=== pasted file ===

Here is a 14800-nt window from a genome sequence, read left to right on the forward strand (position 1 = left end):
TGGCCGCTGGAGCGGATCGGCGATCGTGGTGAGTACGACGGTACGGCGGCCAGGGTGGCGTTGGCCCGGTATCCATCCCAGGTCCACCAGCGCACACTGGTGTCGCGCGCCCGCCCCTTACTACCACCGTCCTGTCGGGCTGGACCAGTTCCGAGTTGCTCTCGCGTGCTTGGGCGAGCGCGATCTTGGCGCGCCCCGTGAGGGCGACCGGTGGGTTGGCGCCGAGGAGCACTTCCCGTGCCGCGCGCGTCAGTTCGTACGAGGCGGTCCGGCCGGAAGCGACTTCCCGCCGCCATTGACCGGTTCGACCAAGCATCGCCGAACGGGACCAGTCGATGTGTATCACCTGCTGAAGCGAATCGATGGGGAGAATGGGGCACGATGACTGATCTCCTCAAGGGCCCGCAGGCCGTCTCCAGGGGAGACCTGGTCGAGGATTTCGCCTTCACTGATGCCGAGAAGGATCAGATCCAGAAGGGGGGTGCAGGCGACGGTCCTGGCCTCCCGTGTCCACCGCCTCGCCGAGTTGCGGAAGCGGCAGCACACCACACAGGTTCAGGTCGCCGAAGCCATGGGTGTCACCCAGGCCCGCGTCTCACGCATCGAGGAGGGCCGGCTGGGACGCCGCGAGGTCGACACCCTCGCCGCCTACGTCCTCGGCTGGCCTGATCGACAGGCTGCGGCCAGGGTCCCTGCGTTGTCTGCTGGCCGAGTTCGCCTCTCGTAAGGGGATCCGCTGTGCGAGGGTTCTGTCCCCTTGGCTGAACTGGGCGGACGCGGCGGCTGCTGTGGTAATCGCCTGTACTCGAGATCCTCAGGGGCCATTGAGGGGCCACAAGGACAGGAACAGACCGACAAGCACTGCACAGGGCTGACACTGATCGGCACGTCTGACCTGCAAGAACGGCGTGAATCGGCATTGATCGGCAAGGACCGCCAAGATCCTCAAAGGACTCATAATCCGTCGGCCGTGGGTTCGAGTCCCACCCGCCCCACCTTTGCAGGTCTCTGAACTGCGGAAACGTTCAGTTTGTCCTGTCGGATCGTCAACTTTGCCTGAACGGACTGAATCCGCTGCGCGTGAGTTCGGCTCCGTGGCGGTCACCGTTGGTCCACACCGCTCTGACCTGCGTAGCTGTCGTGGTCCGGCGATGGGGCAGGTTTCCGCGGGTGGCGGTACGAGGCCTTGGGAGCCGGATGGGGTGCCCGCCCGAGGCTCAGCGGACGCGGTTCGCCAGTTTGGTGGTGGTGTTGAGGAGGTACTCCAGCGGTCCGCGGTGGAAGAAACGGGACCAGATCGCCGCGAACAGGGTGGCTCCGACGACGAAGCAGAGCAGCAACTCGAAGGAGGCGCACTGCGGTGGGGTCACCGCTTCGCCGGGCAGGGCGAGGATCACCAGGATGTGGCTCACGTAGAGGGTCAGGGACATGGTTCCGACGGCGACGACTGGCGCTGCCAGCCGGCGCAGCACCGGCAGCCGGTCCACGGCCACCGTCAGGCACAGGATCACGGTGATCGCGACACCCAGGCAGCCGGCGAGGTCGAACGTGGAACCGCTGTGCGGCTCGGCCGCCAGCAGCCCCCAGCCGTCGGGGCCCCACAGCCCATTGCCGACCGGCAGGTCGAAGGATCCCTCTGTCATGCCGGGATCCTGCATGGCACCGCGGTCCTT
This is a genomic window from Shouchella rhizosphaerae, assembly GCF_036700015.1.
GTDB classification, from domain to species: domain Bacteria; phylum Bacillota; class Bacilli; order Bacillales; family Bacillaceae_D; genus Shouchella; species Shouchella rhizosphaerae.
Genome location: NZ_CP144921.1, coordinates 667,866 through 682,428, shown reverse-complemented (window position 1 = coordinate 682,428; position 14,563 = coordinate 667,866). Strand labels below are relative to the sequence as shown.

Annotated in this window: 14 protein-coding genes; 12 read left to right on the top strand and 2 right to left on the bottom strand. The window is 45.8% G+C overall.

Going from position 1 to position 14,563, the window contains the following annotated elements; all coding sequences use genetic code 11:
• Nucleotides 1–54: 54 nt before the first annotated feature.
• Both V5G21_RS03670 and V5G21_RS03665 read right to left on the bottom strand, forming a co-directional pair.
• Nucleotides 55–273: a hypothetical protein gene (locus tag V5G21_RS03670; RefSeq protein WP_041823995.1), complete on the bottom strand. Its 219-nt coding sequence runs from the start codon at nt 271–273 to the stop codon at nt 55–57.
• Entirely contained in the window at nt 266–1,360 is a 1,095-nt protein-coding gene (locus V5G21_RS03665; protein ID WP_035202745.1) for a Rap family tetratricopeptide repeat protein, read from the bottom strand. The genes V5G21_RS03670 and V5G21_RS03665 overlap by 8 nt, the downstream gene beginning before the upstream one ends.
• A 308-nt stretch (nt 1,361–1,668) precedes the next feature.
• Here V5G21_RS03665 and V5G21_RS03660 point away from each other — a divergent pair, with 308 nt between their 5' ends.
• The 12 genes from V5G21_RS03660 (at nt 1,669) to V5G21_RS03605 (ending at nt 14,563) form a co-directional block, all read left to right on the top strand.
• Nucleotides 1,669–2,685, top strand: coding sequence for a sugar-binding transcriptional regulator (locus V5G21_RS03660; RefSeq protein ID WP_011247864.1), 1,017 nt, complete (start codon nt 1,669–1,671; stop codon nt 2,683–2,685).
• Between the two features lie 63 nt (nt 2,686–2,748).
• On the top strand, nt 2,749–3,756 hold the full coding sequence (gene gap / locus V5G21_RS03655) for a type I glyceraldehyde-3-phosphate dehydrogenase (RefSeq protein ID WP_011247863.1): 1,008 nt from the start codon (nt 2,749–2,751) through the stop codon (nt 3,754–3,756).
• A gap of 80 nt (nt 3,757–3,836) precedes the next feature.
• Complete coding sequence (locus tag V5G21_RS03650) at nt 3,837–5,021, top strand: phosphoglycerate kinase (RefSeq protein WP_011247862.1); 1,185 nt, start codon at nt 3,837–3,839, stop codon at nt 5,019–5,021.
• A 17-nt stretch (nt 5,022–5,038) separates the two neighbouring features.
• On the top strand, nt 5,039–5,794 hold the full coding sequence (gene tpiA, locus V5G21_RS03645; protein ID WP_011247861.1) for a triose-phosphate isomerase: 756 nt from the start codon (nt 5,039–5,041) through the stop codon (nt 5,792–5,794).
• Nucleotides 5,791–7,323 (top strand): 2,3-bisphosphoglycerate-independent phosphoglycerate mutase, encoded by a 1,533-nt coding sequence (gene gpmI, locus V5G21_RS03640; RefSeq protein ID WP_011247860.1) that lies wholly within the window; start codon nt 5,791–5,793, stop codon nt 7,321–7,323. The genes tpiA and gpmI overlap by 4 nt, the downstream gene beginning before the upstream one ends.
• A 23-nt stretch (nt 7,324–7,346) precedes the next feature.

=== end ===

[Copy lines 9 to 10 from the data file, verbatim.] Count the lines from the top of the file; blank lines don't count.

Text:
• Both V5G21_RS03670 and V5G21_RS03665 read right to left on the bottom strand, forming a co-directional pair.
• Nucleotides 55–273: a hypothetical protein gene (locus tag V5G21_RS03670; RefSeq protein WP_041823995.1), complete on the bottom strand. Its 219-nt coding sequence runs from the start codon at nt 271–273 to the stop codon at nt 55–57.